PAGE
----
Our families are excited as well – they understand that when they walk into this office, they can expect to receive the highest standard of care. Some of our families even reported that they saw our PASC announcement posted at other healthcare offices! They are excited and proud that they are receiving services from a provider that has taken that extra step to demonstrate their knowledge, and commit to ongoing education. One other thing that we have learned is this: families of kids with hearing loss talk to each other. Word has gotten out about the certification, and it has already proven to be an asset for the practice.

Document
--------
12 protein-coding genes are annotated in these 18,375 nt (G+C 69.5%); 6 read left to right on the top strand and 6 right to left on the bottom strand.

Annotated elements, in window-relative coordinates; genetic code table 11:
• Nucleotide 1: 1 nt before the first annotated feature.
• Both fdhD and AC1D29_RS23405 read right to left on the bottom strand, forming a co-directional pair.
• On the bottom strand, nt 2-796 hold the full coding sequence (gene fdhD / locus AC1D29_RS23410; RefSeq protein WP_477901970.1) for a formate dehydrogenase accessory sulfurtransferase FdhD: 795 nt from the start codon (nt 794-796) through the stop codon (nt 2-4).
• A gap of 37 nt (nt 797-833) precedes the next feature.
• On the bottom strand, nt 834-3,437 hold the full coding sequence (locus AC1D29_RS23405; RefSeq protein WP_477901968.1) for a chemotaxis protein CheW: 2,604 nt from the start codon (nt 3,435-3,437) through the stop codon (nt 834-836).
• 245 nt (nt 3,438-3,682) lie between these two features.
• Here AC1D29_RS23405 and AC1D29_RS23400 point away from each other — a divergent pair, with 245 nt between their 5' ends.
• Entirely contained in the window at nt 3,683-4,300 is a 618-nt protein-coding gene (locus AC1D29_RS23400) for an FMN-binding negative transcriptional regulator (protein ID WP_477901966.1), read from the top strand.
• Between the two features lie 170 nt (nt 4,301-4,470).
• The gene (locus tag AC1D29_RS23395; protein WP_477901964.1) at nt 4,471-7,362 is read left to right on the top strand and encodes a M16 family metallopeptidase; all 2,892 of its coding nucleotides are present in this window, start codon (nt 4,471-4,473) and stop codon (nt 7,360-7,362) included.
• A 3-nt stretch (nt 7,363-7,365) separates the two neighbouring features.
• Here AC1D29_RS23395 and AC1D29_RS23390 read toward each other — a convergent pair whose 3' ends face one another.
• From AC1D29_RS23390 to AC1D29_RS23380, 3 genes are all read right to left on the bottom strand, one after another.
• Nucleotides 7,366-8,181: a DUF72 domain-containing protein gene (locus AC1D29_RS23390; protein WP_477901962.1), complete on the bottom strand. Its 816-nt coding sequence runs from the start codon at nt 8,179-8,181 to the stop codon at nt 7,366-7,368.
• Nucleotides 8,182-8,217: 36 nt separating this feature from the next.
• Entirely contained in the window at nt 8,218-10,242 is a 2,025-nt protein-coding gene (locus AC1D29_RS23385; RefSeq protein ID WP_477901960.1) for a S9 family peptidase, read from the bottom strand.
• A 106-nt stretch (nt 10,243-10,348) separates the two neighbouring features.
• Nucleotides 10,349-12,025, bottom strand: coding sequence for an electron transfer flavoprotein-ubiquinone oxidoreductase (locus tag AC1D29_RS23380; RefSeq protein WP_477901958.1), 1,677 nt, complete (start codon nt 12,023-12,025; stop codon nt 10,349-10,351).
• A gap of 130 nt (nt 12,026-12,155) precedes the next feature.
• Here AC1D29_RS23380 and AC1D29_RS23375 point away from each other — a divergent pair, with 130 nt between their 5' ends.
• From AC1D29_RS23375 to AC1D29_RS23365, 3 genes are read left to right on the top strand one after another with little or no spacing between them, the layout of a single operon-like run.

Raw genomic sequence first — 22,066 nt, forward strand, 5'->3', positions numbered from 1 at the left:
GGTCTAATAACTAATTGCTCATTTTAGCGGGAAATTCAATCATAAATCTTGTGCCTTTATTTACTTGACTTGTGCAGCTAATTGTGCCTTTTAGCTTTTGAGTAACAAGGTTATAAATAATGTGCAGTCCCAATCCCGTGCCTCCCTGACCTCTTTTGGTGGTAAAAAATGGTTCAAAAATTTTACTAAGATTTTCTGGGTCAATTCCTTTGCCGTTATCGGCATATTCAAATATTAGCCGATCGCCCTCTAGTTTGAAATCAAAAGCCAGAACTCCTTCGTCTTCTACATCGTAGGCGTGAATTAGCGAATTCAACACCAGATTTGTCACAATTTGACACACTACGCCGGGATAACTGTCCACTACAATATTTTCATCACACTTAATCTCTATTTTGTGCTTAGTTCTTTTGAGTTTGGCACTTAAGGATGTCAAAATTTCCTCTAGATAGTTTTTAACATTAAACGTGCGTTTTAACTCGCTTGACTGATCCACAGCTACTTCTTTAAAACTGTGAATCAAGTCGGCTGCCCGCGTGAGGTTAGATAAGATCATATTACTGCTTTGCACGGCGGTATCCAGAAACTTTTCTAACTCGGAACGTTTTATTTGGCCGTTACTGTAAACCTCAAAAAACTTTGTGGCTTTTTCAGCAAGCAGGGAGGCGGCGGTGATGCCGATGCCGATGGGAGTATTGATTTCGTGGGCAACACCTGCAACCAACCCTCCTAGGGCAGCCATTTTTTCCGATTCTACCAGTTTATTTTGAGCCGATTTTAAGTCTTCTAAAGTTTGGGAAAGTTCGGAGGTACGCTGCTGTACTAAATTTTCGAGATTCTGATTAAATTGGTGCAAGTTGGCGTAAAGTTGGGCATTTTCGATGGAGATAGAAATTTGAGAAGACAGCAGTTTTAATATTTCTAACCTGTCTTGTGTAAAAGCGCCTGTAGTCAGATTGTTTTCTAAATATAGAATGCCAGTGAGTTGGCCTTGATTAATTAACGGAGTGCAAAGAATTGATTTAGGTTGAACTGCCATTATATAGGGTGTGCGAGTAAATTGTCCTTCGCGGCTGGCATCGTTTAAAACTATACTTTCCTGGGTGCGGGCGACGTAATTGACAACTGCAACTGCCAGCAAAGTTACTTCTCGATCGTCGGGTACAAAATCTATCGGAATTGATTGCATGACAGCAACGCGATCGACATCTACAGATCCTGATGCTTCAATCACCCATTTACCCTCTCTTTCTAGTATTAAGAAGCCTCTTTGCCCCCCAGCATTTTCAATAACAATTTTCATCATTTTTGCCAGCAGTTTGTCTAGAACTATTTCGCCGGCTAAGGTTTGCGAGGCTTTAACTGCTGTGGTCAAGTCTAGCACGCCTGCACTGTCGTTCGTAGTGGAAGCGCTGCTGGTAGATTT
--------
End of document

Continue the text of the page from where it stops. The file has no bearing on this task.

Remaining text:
The PASC demonstrates a commitment to excellence in pediatric audiology. I would encourage any audiologist that is committed to serving children to apply and sit for the examination. After taking the exam, you will receive a score report that outlines your performance in the following areas: Laws and Regulations, Hearing and Hearing loss, Child Development, Screening and Assessment Procedures, Counseling, Communication Enhancement Technology, and Habilitation/Rehabilitation Strategies. Even if you pass the examination, you will have an understanding of areas of relative “weakness” – which is a great professional development tool. I’m so excited to be the first recipient of the PASC in the state of Kentucky, and hope that my colleagues in pediatric audiology across the country will follow suit!